And I wouldn't for a moment underestimate his formidable eloquence and intellectual resources. I think he is a superb writer. But I think that the radical was always at war with the public school boy who wanted to succeed.

Two years ago, you had a very public disagreement with Hitchens's close friend Martin Amis.
For a long time, they were quite divergent politically: Hitchens was still some kind of socialist and Amis was vehemently anti-communist in an uninteresting, cold war kind of way. But they've since converged. And now they're old cronies backing each other up - instant responses to attacks on the other.

I'm interested in the way a whole stratum of the liberal literati (Rushdie, to some extent Ian McEwan, A C Grayling, obviously Amis and Hitchens) - the very people you'd have expected to be guardians of the liberal flame of tolerance and understanding - have, at the very first assault, rushed into these caricatured postures driven by panic. I'm very struck by how those who are making ugly, illiberal, supremacist noises about the superiority of the west are precisely the sort of literary and liberal characters from whom you'd expect more imagination, openness and sensitivity.

Do you still read those writers?
I liked early Amis a lot, but I stopped reading him some time ago. I admire Hitchens on literary topics - I think he is very astute. McEwan, I read a bit. But I suppose it's more the ideological phenomenon that they represent together that interests me.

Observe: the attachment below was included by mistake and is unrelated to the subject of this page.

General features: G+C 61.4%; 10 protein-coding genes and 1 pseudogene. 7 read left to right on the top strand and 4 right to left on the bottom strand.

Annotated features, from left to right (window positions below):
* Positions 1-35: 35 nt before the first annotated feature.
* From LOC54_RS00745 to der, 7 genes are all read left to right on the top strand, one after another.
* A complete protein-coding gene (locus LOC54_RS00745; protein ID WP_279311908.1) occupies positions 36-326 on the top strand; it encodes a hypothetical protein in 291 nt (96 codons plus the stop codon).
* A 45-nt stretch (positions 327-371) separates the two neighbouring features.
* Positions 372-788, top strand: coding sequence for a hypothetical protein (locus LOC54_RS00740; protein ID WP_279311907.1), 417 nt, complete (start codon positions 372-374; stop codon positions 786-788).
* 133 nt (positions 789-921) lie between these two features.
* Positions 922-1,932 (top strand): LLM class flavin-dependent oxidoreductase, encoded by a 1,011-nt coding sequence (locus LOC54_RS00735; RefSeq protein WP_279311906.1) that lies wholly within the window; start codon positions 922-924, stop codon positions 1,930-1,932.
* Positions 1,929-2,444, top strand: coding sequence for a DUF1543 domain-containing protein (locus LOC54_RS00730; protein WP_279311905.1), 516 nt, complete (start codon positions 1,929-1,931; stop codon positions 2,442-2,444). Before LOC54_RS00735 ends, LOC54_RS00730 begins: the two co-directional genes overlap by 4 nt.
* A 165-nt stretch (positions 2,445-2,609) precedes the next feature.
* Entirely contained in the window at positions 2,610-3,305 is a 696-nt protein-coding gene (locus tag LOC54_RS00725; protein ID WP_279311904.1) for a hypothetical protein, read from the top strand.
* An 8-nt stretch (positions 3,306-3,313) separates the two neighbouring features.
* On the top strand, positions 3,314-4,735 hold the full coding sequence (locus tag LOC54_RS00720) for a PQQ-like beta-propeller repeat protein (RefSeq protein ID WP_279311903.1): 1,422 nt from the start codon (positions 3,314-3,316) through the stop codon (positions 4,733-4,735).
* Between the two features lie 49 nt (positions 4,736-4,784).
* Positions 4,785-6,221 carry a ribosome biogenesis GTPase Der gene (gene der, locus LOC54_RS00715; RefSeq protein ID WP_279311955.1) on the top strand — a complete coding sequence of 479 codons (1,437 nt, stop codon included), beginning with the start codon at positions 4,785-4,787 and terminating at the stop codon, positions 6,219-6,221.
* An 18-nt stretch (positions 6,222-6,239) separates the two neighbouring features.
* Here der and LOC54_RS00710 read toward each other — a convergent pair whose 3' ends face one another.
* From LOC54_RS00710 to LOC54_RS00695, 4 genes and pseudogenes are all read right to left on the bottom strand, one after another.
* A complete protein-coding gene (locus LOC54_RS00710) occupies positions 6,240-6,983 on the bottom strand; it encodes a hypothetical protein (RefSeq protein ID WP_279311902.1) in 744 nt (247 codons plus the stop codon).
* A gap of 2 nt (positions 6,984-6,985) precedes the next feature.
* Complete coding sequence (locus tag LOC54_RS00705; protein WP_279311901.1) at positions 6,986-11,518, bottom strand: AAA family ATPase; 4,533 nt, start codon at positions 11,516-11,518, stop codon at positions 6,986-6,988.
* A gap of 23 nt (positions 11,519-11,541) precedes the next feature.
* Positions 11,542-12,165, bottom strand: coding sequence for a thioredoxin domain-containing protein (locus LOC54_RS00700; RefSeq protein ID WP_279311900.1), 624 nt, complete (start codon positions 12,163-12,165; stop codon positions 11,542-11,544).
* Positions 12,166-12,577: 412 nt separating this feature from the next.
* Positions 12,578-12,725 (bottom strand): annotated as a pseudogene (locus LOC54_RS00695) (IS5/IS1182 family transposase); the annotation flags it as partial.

Your book Literary Theory (1983) has sold almost a million copies. Do you enjoy writing for lay audiences?
I enjoy popularisation and I think I'm reasonably good at it. I also think it's a duty. It's just so pedagogically stupid to forget how difficult one found these ideas oneself to begin with. And I think it's dismaying how small a patch there is for public intellectuals - particularly public intellectuals of the left. I value journalistic platforms as a way of extending beyond academia. You've got to have a sense of different audiences. I'm a kind of performer manqué - I come from a long line of failed actors!